Exercise – Even 20 minutes brisk walking a day can make a difference. It’s an instant calm-me-down when you’re feeling tense, and boosts the body’s feel-good chemicals. Walk, swim, do sport, cycle, dance. Whatever you can manage. As often as you can.
Sleep – between the hours of approx 8 pm and 8 am your body is busy repairing, renewing and re-balancing itself. This is why symptoms can sometimes feel stronger at night. So give yourself plenty of rest. If you feel tired, listen to your body and try to rest. If you are not sleeping well, contact me for my free Deep Sleep information sheet for more practical tips on this subject.
Therapies - alternative and complementary therapies are wonderful for relaxation and re-balancing on all levels of being. Try massage therapy, Indian Head Massage, reflexology, Hopi Ear Candles. Talk therapies such as EFT (Emotional Freedom Technique) and Hypnotherapy are also wonderful approaches to support you in making positive life changes and developing greater mental resilience. Visit the Acorn Booking Page to see whats on offer.
Relaxation – set aside some quality 'Me Time' at least once a week, if not on a daily basis (soak in the bath, reading a book, a country walk etc). Meditation and Mindfulness techniques can help too. Get in touch with Acorn to check the dates of our next classes.
I hope you found this post of interest. If you are experiencing stress-related symptoms, and would like to learn more about identifying and managing your key stressors, I’d be delighted to hear from you. I offer a 6 part stress management program that may be of interest to you, and also offer 1-2-1 sessions in relaxation and talk therapies.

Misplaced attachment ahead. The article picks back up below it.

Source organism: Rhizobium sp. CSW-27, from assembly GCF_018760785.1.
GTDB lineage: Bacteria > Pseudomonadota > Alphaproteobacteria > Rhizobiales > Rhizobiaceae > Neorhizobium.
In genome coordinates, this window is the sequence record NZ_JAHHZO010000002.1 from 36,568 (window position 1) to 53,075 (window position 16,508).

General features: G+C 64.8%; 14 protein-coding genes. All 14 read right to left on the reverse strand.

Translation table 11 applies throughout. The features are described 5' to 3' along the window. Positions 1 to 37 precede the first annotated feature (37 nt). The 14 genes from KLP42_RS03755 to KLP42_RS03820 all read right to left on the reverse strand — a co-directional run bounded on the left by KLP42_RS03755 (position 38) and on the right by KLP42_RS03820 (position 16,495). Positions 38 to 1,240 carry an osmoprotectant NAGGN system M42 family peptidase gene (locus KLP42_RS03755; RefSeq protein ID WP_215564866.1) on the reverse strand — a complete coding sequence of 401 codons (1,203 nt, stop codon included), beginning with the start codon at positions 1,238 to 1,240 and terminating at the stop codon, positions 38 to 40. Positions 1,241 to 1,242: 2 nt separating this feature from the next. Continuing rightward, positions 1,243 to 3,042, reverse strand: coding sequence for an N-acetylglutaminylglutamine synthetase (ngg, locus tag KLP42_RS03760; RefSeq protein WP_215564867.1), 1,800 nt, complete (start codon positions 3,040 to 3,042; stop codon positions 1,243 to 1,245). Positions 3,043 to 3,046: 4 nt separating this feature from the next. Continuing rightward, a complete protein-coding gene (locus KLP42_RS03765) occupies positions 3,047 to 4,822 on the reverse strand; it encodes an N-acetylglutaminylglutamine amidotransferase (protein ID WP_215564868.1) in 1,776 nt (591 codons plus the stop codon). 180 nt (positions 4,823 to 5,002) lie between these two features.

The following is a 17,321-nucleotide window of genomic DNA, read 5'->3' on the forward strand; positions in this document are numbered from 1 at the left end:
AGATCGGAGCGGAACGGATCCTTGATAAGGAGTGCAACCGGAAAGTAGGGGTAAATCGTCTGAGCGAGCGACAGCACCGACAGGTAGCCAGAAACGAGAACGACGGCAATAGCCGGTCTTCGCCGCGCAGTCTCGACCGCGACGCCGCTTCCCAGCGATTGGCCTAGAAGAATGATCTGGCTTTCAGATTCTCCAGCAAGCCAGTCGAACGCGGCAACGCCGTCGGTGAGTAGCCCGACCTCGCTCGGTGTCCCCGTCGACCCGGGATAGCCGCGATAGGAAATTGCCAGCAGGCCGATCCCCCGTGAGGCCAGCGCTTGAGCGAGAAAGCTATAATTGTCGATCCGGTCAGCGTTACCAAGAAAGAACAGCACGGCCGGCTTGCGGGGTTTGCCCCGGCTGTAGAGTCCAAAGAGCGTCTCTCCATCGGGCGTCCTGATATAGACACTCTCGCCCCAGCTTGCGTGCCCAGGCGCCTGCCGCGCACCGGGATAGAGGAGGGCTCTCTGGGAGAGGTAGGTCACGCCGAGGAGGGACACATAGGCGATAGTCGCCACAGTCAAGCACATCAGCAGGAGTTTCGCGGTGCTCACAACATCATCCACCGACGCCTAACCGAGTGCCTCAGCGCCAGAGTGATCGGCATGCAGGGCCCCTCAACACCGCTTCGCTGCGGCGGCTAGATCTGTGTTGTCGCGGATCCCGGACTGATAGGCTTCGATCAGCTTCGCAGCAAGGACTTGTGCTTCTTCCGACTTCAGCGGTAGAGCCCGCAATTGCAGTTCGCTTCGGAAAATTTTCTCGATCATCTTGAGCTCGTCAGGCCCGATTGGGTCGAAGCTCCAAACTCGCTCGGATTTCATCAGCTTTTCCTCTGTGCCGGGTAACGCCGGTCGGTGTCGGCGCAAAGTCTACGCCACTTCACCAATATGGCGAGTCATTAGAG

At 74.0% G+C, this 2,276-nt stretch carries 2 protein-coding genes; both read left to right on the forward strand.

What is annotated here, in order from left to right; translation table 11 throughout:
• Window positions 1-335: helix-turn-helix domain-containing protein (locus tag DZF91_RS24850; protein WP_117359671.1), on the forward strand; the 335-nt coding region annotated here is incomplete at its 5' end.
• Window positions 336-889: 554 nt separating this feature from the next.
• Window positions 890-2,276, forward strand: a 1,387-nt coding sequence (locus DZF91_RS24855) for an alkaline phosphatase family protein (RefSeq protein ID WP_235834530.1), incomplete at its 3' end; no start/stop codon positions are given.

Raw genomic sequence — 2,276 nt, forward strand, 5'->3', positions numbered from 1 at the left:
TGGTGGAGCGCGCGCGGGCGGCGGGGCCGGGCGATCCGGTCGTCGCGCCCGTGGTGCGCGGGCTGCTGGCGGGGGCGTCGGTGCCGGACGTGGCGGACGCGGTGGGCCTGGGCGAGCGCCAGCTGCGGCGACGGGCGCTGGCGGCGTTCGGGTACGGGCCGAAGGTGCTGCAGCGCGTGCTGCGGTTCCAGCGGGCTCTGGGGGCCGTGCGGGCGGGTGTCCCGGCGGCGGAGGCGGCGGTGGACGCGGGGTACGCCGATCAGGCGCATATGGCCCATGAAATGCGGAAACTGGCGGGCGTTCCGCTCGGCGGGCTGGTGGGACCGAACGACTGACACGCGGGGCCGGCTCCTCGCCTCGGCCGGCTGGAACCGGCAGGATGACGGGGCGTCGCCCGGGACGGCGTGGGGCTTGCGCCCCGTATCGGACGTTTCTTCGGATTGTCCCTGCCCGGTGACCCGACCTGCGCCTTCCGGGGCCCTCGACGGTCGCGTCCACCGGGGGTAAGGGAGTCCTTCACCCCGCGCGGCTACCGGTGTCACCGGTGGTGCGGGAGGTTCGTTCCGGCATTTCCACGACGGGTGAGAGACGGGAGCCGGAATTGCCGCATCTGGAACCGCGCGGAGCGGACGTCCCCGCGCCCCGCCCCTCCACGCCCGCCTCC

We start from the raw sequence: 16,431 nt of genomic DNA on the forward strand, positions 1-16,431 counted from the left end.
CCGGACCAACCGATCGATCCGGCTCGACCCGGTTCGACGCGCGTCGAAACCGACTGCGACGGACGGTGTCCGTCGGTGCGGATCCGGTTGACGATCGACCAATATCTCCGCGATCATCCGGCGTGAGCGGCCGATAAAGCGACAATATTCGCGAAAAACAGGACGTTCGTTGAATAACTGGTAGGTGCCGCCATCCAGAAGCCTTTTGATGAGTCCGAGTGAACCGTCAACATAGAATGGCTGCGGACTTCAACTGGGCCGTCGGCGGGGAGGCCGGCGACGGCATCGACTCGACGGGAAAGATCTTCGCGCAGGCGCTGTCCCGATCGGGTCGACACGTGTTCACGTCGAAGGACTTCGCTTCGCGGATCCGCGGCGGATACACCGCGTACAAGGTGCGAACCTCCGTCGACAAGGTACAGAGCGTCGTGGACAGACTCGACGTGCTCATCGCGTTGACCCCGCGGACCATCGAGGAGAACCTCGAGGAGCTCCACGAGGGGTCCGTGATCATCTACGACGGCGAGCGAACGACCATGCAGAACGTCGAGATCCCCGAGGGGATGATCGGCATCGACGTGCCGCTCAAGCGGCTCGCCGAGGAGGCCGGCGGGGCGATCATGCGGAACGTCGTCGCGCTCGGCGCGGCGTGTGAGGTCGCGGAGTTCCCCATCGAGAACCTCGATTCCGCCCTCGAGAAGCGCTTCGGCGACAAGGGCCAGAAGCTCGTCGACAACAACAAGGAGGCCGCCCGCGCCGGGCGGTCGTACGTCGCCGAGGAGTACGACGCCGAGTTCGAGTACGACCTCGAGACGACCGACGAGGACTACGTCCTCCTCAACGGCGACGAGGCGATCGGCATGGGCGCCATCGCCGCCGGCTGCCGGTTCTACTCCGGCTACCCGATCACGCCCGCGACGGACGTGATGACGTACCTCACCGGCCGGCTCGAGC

You can book a FREE no-obligation consultation with me via the Acorn website, or contact me direct: Contact Eileen Strong: Tel/Text 07745 409059.
Workshops & ClassesPosted by Sally-Anne Thu, May 25, 2017 12:07PM
By Jen Mills, Yoga Tutor & Meditation Class Leader
In class I often talk about the physical flexibility that babies have but thinking from a mental perspective babies don't have the same stresses and worries that we do. Their needs are simple. But we do, however, quickly learn behaviour whether it’s the louder we scream the quicker we will get fed or if we touch that it will hurt. Our brains are powerful, intelligent machines but can be our own worst enemy.
I have started running meditation classes and one of the benefits of meditation is that we concentrate on the here and now and slow the racing mind thinking about what could happen because we remember what has happened in the past and this makes us worry about what could happen in the future.
Babies have little experience of the past, they just concentrate on the here and now. Mindfulness and meditation helps us to do this. We use tools like visualisation and watching the breath to help us to concentrate. As a bonus this slows our heart and reduces the physical as well as the mental effects and helps our overall well being.
If you'd like to find out more about the classes that I run click on the link, and start your journey towards a calmer mind and increased well being:- Beginners Meditation Classes.
General Health & WellbeingPosted by Sally-Anne Thu, March 16, 2017 11:33AM
By Anne Marie Allen Reflexologist & Massage Therapist
Most people enjoy a good massage but did you know it can also help to improve the symptoms of Raynaud’s disease providing relief and comfort?
Massage can help Reynaud’s disease by:
1. Boosting the circulation.
2. Stimulating vasodilatation.
3. Easing discomfort.
4. Reducing stress and tension which can bring on attacks.
Aromatherapy essential oils can also be added to the oil during your massage and can have additional benefits.
The most common triggers for Raynaud’s disease is temperature change and stress, choosing an essential oil which is warming, anti spasmodic, assists circulation and helps to relax and de-stress the body can really help provide relief from the symptoms of Raynaud’s Disease.
As a fully qualified Aromatherapist I will be able to discuss your condition and symptoms with you and help you to choose an essential oil which will benefit not only your Reynaud’s but your whole body and mind as well.
You can contact Anne Marie at Acorn Natural Health Centre on 01773 687 349 and you can find her at 17a Market Place, Heanor, Derby DE75 7AA.